Can I Keep an Air Plant Alive?

tillandsia

I am notoriously bad with plants and I know exactly why. I habitually neglect my plants’ basic needs after a short period of caring for them. Even when I’m really trying, I seem to always overwater, underwater, or place the plant in too much or too little sunlight. After a while, I give up and decide that if I can’t keep my vegetables, herbs or flowers safely away from the brink of death even when I’m trying my hardest, I just won’t try at all.

By the end of the summer, my yard and porch look like the aftermath of a disaster, with just a few hardy and hopeful sprigs hanging on to life. Only the plants that can survive with no human intervention will make it. So I have a four year old thyme plant and a bunch of chives that come back to life every year, and a persistent mint plant, and not much else to show for my minimal effort and abundant good intentions.

plantgraveyard

I feel somewhat guilty about this, but not guilty enough to actually change or improve my gardening skills. It makes me sad that I can’t be surrounded by thriving flora, because I do really like plants. And not just in the way that a bacon lover likes pigs. I would like to keep some non-edible plants around me, because nature makes me happy, so what I’m searching for is a hardy plant that requires very little skill or effort to keep alive.

My sister gave me this beautiful geometric brass plant hanger for my birthday this year. It’s supposed to house air plants, which are supposed to be very easy to care for. They require no soil and very little sunlight. You only have to water them once a week, which is a process that entails soaking them in water, drying them off, and putting them back in their home. Sounds easy right?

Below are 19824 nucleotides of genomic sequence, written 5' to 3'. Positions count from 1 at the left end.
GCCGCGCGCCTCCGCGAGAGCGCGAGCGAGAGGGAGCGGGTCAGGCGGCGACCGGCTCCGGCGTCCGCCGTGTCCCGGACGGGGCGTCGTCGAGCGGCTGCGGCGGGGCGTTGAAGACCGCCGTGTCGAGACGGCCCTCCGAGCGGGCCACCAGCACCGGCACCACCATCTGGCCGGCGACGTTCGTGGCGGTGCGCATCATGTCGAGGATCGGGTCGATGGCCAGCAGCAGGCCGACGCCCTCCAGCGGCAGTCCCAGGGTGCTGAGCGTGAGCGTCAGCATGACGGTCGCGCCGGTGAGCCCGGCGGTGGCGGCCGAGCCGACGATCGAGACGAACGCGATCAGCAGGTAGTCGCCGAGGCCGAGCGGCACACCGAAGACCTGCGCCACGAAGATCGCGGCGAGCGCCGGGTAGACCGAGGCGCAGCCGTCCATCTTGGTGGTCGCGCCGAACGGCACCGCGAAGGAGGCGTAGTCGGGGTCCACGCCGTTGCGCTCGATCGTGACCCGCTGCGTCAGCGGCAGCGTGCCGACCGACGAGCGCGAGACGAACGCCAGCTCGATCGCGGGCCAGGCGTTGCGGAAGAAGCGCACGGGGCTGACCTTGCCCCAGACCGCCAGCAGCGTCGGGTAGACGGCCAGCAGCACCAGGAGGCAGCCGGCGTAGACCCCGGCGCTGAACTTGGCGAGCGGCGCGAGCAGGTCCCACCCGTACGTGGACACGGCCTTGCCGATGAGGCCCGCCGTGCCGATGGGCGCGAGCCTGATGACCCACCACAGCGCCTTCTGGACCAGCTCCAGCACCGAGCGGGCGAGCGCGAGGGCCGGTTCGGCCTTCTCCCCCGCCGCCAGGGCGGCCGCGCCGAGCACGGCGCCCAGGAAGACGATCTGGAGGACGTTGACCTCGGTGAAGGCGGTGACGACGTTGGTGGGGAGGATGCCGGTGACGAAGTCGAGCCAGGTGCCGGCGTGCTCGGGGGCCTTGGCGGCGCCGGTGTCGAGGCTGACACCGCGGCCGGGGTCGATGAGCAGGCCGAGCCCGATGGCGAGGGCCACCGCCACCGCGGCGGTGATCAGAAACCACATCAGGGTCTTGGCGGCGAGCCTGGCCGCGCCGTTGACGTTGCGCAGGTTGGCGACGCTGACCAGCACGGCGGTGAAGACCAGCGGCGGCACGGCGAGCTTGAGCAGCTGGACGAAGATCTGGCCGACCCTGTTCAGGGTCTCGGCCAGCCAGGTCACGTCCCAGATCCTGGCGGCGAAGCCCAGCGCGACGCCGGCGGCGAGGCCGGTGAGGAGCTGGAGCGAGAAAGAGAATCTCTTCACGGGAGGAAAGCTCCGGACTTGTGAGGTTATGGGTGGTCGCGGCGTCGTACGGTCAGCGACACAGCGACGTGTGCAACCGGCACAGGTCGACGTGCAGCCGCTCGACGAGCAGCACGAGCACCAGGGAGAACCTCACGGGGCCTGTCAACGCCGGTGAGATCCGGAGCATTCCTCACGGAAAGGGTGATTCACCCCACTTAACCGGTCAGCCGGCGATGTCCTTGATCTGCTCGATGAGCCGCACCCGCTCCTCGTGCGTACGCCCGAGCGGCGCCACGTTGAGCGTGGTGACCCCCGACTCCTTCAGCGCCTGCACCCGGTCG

planthanger

Fear of failure with the air plants has prevented me from going out and buying one for four months. I feel like this is my last shot at gardening and I don’t want to blow it. My Pinterest and Instagram feeds are flooded with cute minimalist shots of air plants in modern planters on white backgrounds, and I know that I will probably eventually face the truth that I’m not hip enough to be a part of this trend, but I also feel compelled to try. Last weekend I bought two Tillandsia plants at The Great Big Greenhouse, a local nursery and plant store in Richmond. I’m giving it a try.

tillandsia-2

This whole thing stresses me out in a way that modern minimalist design is really not supposed to do, right? Why do I have such anxiety about whether I can make this work? Come on geometric air plant hanger, SPARK JOY, why don’t you?

I might not be very good at this hip modern thing. Time will tell if I can be cool and keep the dream alive. In the meantime, here’s a recipe for something old fashioned.

newoldfashioned

Orange Cranberry Old Fashioned

This is a basic old fashioned, made with orange cranberry ice cubes for a little holiday flavor. I used a garnish tool to peel strips of orange rind, then I juiced the orange, and poured the orange juice with bits of orange peel and dried cranberries into an ice cube tray to freeze.

cranberryorangeiceInstead of watering your drink down over time, these cubes will flavor your drink over time. Could this be the new old fashioned way?

  • 1.5 oz. bourbon whiskey
  • 2 tsp. simple syrup (or 1 tsp. turbinado + 1 tsp. boiling water, stirred until dissolved then cooled)
  • 2 dashes Angostura bitters
  • 2 orange cranberry ice cubes (see description above for instructions)
  • 1 slice of orange

Mix first three ingredients, pour over ice cubes in a glass and stir. Garnish with slice of orange. Enjoy!

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